States Cut Inmate Populations To Save Money


After decades of pursuing lock-’em-up policies, states are reducing prison populations in the face of tight budgets, making fundamental changes to criminal justice systems as they try to save money, reports the Los Angles Times. Some states are revising mandatory-sentencing laws that locked up nonviolent offenders; others are recalculating the way prison time is counted. California, with the nation’s second-largest prison system, is considering the release of 40,000 inmates to save money and comply with a court ruling that found the state’s prisons overcrowded.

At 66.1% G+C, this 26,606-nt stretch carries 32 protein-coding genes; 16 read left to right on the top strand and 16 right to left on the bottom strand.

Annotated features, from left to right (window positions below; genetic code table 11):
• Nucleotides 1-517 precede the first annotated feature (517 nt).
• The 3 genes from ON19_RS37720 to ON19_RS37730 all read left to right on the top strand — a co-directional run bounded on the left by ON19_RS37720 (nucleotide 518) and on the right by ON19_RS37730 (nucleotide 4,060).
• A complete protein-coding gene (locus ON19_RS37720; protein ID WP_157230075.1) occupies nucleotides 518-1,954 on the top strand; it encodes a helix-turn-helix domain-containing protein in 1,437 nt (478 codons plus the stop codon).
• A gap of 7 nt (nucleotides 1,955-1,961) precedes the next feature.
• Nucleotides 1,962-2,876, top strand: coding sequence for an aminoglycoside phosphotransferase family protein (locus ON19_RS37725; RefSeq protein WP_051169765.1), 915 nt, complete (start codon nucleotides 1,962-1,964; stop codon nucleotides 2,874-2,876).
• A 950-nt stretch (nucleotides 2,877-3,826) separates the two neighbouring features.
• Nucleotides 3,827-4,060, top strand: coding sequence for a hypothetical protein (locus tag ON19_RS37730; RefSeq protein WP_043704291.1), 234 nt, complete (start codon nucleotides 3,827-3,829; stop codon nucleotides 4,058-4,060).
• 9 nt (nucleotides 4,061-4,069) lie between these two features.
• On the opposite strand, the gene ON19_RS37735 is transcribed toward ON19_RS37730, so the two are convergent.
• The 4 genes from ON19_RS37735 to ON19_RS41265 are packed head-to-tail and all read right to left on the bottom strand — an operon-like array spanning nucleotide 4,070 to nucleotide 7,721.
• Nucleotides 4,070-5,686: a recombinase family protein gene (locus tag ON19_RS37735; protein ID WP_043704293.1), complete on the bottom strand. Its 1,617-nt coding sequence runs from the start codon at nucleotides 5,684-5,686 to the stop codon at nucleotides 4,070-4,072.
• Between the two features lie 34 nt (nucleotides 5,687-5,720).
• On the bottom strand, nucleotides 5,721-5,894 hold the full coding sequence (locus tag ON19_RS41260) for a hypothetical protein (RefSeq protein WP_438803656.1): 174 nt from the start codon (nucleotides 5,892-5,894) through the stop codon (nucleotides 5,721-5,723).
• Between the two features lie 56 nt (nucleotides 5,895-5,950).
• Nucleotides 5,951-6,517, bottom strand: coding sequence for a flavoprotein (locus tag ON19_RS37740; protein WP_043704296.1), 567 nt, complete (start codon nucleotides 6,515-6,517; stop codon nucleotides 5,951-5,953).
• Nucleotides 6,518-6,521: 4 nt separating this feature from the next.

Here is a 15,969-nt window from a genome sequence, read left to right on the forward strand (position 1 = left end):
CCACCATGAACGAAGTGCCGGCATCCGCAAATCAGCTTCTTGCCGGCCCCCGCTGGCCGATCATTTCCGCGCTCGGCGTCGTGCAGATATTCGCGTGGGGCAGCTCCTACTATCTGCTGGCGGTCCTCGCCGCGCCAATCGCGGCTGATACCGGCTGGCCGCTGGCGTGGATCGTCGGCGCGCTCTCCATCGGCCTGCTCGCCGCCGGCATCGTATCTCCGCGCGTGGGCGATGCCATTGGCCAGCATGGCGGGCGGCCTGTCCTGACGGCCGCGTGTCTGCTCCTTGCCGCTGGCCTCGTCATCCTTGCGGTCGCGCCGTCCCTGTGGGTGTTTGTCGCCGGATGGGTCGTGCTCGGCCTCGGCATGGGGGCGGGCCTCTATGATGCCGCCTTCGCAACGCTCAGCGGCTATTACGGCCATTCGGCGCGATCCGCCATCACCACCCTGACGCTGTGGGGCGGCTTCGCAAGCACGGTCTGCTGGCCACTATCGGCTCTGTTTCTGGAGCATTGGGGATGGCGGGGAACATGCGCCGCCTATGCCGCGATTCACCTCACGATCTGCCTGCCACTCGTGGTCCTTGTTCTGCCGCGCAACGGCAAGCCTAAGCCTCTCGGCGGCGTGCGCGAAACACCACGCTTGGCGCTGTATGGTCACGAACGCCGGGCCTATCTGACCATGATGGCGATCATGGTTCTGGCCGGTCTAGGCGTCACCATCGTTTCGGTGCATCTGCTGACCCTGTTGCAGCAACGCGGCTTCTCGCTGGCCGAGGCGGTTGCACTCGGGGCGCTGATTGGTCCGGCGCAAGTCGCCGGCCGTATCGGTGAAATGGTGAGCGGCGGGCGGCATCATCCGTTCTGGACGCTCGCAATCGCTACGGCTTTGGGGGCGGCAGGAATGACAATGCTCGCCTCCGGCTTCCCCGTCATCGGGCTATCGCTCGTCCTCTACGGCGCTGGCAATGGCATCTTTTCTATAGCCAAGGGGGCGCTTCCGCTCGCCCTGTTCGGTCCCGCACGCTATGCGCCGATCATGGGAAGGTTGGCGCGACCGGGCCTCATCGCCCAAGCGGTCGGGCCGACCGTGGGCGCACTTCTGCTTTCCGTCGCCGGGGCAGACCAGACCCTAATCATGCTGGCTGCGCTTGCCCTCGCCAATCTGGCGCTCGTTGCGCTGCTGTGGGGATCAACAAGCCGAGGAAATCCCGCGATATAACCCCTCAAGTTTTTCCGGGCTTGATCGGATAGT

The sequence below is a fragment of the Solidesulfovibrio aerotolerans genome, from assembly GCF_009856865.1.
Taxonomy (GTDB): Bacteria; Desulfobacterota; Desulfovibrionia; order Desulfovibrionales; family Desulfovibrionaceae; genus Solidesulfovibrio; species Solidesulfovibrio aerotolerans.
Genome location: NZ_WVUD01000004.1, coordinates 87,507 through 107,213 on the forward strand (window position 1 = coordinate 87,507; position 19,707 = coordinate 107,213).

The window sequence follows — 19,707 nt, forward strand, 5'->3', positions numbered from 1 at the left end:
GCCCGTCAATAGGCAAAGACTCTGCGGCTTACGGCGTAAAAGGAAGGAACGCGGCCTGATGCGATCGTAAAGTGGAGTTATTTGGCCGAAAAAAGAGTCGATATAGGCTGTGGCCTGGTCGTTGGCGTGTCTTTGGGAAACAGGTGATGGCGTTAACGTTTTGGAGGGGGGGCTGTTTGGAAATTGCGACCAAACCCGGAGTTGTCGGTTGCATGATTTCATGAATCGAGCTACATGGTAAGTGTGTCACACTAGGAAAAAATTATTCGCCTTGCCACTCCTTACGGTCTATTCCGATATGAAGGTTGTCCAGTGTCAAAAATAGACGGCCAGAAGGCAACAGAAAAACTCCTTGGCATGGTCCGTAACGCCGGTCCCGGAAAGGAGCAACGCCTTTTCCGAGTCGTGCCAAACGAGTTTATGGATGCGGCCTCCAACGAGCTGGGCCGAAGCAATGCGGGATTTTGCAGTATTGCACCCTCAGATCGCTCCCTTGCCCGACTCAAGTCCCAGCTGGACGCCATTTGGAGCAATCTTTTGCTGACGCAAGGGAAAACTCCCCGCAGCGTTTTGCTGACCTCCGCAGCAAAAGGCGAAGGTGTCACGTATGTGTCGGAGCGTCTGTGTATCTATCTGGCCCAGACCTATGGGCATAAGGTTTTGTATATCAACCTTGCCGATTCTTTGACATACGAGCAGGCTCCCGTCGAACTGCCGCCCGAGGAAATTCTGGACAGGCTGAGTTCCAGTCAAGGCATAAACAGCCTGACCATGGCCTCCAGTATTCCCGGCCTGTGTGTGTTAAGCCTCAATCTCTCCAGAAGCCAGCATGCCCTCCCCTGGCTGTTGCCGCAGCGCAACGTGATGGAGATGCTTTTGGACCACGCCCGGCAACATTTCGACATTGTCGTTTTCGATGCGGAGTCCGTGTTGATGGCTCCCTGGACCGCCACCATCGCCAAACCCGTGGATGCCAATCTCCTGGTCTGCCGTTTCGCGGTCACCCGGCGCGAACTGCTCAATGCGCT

Colorado will accelerate parole for nearly one-sixth of its prison population. Kentucky has already granted earlier than usual releases to more than 3,000 inmates. Oregon has temporarily ified a voter initiative calling for stiffer sentences for some crimes, and has increased by 10 percent the time inmates get off their sentences for good behavior. The flurry of activity has led to an unusual phenomenon — bureaucrats and politicians expressing relief at the tight times. “The budget has actually helped us,” said Russ Marlan of the Michigan corrections department, which increased its parole board 50 percent this year to speed releases.

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